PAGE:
How to load a IBD file in MySQL?

Ending 2020 by losing all your MySQL data seems about right doesn’t it? I spent a full day recovering my data after updating to the latest Docker version on a NAS. It nuked my MySQL container in the process. Luckily, I had some database files but they were in .frm and .ibd format which are not easy to import, especially once the server is gone. In this article I’ll show you how to restore your MySQL data on MacOS if you only have .frm and .ibd files available. Hopefully, this will save you some time if you are in the same position I found myself in.

A brief overview of the files we have and what we’ll be doing to salvage the data:

  • .frm: Contains a single table definition, essentially create table statements
  • .ibd: This file holds the data and indexes for a single table on the file system.

Restore Process High-Level:

  • Generate create statements from .frm files to get our table structures back
  • Reset the tablespace: when an InnoDB table is truncated, or dropped and recreated, it gets a new table ID. Any ID mismatch between the table in the database and the backed-up table can prevent it from being restored. Since we’re restoring this on a different MySQL Server instance, we need to drop the tables ids.
  • Put our .ibd files into the data directory
  • Sync the tablespace: Import new tables ids
  • Backup our data so we have full backup which can easily be restored

Let’s Get Started

Install MySQL shell client:

brew install mysql-client

Add it to your path:

export PATH="/usr/local/opt/mysql-client/bin:$PATH"

Reload your shell

source ~/.zshrc

Let’s begin by starting up a fresh docker instance that we’ll use to restore our database.

Create config and data volumes. The config volume will hold additional MySQL configuration and the data volume will be where our data goes on disk.

mkdir ~/docker/mysql/conf.d
mkdir ~/docker/mysql/data

Add the following to a ~/docker/mysql/conf.d/config.cnf

innodb_force_recovery = 0

Run a MySQL docker instance

docker run \
--detach \
--name=mysql2 \
--env="MYSQL_ROOT_PASSWORD=mypassword" \
--publish 32780:3306 \
--volume=/pathToMysqlConfig/conf.d:/etc/mysql/conf.d \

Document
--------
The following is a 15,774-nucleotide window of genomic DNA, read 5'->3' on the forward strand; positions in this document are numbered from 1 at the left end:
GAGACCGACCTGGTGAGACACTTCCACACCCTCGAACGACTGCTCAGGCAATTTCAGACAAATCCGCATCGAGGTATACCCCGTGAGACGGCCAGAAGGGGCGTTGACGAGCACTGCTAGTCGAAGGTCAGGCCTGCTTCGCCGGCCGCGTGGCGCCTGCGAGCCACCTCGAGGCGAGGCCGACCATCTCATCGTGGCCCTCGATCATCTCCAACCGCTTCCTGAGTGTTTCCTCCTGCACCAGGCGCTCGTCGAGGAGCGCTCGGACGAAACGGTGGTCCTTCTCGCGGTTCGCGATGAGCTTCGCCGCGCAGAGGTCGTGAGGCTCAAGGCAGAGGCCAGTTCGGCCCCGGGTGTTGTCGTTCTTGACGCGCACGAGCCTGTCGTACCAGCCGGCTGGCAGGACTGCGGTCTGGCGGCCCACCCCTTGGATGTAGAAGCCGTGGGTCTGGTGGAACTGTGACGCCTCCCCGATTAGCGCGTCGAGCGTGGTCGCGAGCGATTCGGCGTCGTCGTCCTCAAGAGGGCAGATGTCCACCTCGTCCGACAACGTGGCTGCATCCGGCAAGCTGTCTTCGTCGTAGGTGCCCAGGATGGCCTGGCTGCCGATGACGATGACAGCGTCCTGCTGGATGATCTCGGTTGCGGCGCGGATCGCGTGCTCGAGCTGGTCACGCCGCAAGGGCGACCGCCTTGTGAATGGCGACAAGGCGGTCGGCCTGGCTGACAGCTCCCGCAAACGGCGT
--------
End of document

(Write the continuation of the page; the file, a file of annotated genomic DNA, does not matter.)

--volume=/pathToDataDirectory/mysql2:/var/lib/mysql:rw mysql:5.7

Step 1: Create Files to Reconstruct Table Structure

There are two ways to reconstruct the tables. The first option is to use MySQL command line utilities and the mysqlfrm tool. The other option is to create our tables with a dummy structure using some command line magic and then replace the dummy .frm’s in our data directory with the actual .frms. I’ve used both but prefer the former, I’ll show you how to do both.

Step 1.1: Use MySQL’s command line utilities

The Python MySQL connector is required. Download it from here. Download MySQL Utilities source code by selecting “Source Code” from “Select Platform”. I downloaded the Windows distribution and unzipped it (running on a mac) From a terminal:

$ cd path/to/unzipped/mysql-utilities-1.5.6
$ python ./ build
$ sudo python ./ install

Use mysqlfrm to generate table creates

mysqlfrm  --diagnostic ~/folder/*.frm --quiet > ~/folder/recoverme-table-structures.sql

Set the ROW_FORMAT to compact

sed -i '' -e 's/ENGINE=InnoDB/ ENGINE=InnoDB ROW_FORMAT=COMPACT DEFAULT CHARSET=utf8 COLLATE=utf8_unicode_ci/' recoverme-table-structures.sql

Step 2 - Generate dummy tables creates using .frm files

Even though we’re going to use the output from Step 1, we will use the files generated in this step to reset the tablespace and import so go ahead and follow along. This is useful when you have many tables to restore.